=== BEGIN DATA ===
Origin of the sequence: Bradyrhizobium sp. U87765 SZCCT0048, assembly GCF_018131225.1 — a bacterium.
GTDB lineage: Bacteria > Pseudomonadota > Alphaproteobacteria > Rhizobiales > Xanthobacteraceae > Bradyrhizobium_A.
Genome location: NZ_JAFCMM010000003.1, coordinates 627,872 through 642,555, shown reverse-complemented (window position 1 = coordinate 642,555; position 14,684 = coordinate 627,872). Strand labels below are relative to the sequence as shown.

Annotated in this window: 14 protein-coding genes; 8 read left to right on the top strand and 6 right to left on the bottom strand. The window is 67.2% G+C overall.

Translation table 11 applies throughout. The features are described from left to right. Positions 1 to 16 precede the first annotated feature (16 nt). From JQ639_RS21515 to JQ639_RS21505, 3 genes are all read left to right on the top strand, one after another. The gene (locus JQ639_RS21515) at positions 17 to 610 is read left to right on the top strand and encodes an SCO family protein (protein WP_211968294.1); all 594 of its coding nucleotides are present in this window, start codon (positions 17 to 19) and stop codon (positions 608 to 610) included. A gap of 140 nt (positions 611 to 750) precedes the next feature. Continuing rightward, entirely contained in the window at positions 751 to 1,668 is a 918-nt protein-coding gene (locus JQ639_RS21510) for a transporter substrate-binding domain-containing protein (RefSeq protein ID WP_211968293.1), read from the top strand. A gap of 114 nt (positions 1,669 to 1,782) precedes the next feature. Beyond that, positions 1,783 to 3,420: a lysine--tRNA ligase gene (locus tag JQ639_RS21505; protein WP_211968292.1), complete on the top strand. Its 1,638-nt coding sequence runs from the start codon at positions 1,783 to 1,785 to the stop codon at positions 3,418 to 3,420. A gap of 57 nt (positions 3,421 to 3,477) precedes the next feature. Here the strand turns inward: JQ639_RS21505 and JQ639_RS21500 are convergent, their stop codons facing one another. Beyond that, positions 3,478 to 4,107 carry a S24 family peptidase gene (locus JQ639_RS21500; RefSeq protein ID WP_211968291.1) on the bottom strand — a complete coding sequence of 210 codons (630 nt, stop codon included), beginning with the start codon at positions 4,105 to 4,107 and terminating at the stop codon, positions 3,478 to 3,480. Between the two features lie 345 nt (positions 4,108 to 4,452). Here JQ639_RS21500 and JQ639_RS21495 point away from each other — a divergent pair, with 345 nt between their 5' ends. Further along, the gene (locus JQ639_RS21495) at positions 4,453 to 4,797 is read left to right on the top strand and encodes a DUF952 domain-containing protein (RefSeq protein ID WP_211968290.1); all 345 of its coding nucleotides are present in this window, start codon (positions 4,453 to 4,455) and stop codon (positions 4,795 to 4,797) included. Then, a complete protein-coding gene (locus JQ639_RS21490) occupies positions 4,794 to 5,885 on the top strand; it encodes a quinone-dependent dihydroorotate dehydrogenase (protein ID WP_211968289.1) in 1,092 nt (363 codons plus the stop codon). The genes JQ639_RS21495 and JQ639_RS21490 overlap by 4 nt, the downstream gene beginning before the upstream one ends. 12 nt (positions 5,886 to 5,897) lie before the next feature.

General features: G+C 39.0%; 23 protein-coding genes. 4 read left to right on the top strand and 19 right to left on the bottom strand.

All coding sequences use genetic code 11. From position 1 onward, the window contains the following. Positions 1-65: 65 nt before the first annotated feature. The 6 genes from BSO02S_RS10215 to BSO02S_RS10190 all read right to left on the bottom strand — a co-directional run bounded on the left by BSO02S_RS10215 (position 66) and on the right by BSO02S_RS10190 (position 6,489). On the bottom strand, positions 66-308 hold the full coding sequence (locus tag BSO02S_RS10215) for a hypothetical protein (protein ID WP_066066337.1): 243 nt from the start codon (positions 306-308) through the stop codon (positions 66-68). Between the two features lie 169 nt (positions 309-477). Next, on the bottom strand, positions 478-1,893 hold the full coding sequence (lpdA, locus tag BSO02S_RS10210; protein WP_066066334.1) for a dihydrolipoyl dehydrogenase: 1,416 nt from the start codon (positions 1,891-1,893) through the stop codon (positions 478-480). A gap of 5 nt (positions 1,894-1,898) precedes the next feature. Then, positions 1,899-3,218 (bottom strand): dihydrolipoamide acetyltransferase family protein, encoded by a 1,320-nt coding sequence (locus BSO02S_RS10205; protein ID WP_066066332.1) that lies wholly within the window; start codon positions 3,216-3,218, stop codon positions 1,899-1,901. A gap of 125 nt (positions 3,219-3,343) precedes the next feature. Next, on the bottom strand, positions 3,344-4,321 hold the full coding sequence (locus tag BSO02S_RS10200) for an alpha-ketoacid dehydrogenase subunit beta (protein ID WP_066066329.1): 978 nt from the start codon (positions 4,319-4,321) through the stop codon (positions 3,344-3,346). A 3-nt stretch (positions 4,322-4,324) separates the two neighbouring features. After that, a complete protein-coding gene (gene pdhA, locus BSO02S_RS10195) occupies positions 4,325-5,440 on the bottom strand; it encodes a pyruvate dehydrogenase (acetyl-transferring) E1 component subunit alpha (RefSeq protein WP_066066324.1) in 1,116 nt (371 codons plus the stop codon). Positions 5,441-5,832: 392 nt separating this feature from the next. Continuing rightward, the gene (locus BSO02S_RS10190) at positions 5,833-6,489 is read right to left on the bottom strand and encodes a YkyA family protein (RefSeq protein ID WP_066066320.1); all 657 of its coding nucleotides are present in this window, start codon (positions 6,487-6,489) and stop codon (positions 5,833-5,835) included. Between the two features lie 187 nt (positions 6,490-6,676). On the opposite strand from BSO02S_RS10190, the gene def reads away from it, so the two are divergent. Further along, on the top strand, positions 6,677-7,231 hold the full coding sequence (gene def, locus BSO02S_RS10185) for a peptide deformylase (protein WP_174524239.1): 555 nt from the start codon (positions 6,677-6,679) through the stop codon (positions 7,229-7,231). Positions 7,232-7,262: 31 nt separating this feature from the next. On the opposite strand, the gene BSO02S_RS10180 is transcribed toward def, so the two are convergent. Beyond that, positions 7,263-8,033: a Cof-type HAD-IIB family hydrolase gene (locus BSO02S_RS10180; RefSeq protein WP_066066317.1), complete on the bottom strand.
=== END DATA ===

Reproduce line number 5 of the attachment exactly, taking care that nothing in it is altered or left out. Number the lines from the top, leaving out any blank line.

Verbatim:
Translation table 11 applies throughout. The features are described from left to right. Positions 1 to 16 precede the first annotated feature (16 nt). From JQ639_RS21515 to JQ639_RS21505, 3 genes are all read left to right on the top strand, one after another. The gene (locus JQ639_RS21515) at positions 17 to 610 is read left to right on the top strand and encodes an SCO family protein (protein WP_211968294.1); all 594 of its coding nucleotides are present in this window, start codon (positions 17 to 19) and stop codon (positions 608 to 610) included. A gap of 140 nt (positions 611 to 750) precedes the next feature. Continuing rightward, entirely contained in the window at positions 751 to 1,668 is a 918-nt protein-coding gene (locus JQ639_RS21510) for a transporter substrate-binding domain-containing protein (RefSeq protein ID WP_211968293.1), read from the top strand. A gap of 114 nt (positions 1,669 to 1,782) precedes the next feature. Beyond that, positions 1,783 to 3,420: a lysine--tRNA ligase gene (locus tag JQ639_RS21505; protein WP_211968292.1), complete on the top strand. Its 1,638-nt coding sequence runs from the start codon at positions 1,783 to 1,785 to the stop codon at positions 3,418 to 3,420. A gap of 57 nt (positions 3,421 to 3,477) precedes the next feature. Here the strand turns inward: JQ639_RS21505 and JQ639_RS21500 are convergent, their stop codons facing one another. Beyond that, positions 3,478 to 4,107 carry a S24 family peptidase gene (locus JQ639_RS21500; RefSeq protein ID WP_211968291.1) on the bottom strand — a complete coding sequence of 210 codons (630 nt, stop codon included), beginning with the start codon at positions 4,105 to 4,107 and terminating at the stop codon, positions 3,478 to 3,480. Between the two features lie 345 nt (positions 4,108 to 4,452). Here JQ639_RS21500 and JQ639_RS21495 point away from each other — a divergent pair, with 345 nt between their 5' ends. Further along, the gene (locus JQ639_RS21495) at positions 4,453 to 4,797 is read left to right on the top strand and encodes a DUF952 domain-containing protein (RefSeq protein ID WP_211968290.1); all 345 of its coding nucleotides are present in this window, start codon (positions 4,453 to 4,455) and stop codon (positions 4,795 to 4,797) included. Then, a complete protein-coding gene (locus JQ639_RS21490) occupies positions 4,794 to 5,885 on the top strand; it encodes a quinone-dependent dihydroorotate dehydrogenase (protein ID WP_211968289.1) in 1,092 nt (363 codons plus the stop codon). The genes JQ639_RS21495 and JQ639_RS21490 overlap by 4 nt, the downstream gene beginning before the upstream one ends. 12 nt (positions 5,886 to 5,897) lie before the next feature.